Daydreaming is one of the best activities.

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Photo from Daniel Foster’s flickr

I’ve been a rockstar, an adventurer and my favorite, an FBI agent. Without it, we won’t have something to endure high school mathematics. Or boring seminars.

It’s a source of innovation. I’m an ambitious man and I think of speeding my dream car and holding that check with a long tail of zeros (ahh, that feels so good). It keeps me updated with what I want to have and to be.

There’s almost no room in daydreaming. It is seen as a lazy act because instead of doing something, you just stare blankly while mind is in fantasy. Daydreaming can misidentify fantasy from reality, and that kind is correlated with almost all psychopathological disorders, says the study of Eric Klinger and colleagues.

Don’t be worried, daydreamer. We are all crazy in our own ways; and there is a second component of the same daydreaming study. Enjoyment of imagination, daydreaming and positive-constructive daydreaming isn’t related to any psychopathy. They make “life meaningful”.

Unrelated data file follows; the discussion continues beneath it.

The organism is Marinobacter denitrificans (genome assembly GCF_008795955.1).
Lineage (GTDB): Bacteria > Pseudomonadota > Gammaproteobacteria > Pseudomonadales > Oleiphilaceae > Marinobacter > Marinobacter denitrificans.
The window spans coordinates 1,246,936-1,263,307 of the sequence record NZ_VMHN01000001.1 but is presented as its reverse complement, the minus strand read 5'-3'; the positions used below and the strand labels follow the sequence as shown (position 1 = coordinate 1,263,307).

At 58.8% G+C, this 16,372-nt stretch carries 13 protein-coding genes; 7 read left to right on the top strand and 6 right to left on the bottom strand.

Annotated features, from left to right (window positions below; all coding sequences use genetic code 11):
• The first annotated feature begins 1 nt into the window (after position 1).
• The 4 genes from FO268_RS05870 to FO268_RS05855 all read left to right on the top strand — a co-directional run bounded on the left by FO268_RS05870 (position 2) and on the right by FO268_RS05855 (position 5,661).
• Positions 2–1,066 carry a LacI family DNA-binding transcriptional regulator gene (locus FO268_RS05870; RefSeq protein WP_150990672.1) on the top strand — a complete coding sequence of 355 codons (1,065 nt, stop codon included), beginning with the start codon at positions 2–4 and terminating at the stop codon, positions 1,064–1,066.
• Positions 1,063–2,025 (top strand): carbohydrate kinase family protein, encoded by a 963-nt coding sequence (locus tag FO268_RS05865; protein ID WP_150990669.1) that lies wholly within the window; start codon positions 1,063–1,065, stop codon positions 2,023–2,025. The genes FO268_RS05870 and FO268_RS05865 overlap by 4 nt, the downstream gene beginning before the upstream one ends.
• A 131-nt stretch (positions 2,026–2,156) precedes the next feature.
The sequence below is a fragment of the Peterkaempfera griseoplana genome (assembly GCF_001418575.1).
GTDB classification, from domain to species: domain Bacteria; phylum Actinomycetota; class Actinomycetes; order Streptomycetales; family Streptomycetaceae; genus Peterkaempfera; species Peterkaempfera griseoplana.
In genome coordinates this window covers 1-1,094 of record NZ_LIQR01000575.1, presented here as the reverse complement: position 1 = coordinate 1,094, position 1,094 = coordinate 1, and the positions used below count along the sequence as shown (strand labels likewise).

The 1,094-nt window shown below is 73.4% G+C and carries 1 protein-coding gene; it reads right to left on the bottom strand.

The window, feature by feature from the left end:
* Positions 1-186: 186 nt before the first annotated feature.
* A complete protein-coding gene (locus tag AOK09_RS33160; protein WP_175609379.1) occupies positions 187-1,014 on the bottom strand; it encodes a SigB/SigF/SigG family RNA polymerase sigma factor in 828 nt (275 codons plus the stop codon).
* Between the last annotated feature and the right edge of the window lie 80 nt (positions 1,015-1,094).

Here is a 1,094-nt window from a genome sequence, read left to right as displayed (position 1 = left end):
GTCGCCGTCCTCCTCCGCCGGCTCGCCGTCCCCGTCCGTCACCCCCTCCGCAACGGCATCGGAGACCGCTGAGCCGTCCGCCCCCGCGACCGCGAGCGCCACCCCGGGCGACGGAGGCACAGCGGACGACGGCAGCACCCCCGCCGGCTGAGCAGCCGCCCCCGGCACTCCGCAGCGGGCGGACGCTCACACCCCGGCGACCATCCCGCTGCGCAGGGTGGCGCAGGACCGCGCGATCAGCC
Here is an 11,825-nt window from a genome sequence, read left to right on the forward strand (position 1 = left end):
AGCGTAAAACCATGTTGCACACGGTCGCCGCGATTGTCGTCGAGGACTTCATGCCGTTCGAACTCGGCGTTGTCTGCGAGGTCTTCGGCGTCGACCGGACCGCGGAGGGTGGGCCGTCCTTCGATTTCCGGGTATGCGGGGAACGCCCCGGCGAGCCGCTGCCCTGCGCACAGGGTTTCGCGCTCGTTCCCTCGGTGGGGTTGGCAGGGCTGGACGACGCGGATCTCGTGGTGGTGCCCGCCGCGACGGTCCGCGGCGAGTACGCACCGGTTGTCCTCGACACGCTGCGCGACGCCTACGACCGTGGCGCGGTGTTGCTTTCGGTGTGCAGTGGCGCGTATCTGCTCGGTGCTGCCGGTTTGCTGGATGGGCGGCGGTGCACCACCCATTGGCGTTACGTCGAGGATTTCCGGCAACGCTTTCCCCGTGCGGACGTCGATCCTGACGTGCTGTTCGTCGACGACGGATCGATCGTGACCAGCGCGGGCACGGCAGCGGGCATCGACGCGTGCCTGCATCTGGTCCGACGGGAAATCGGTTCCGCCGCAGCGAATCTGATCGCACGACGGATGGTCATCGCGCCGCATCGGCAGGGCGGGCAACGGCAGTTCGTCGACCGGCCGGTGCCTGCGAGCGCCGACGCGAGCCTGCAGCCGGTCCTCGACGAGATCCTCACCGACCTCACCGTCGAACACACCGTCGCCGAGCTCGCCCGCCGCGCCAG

Dream big but stay on reality’s ground. Forgive me for divulging Professor Dumbledore in this topic, but what he said secured the essence of what I’m trying to point out. He says, “It does not do to dwell on dreams and forget to live”.

Dreaming is of paramount value in our lives because we’re looking forward and it’s just good by nature. But we have to act on it and continue living. Don’t expect someone to hand your dreams to you.

I have daydreams that are very attainable baby steps that lead to a bigger life goal, and I have daydreams that are just wild – I’ve been the most moody yet badass FBI agent. What’s your wildest daydream?

Is Daydreaming Pathological?; Psychology Today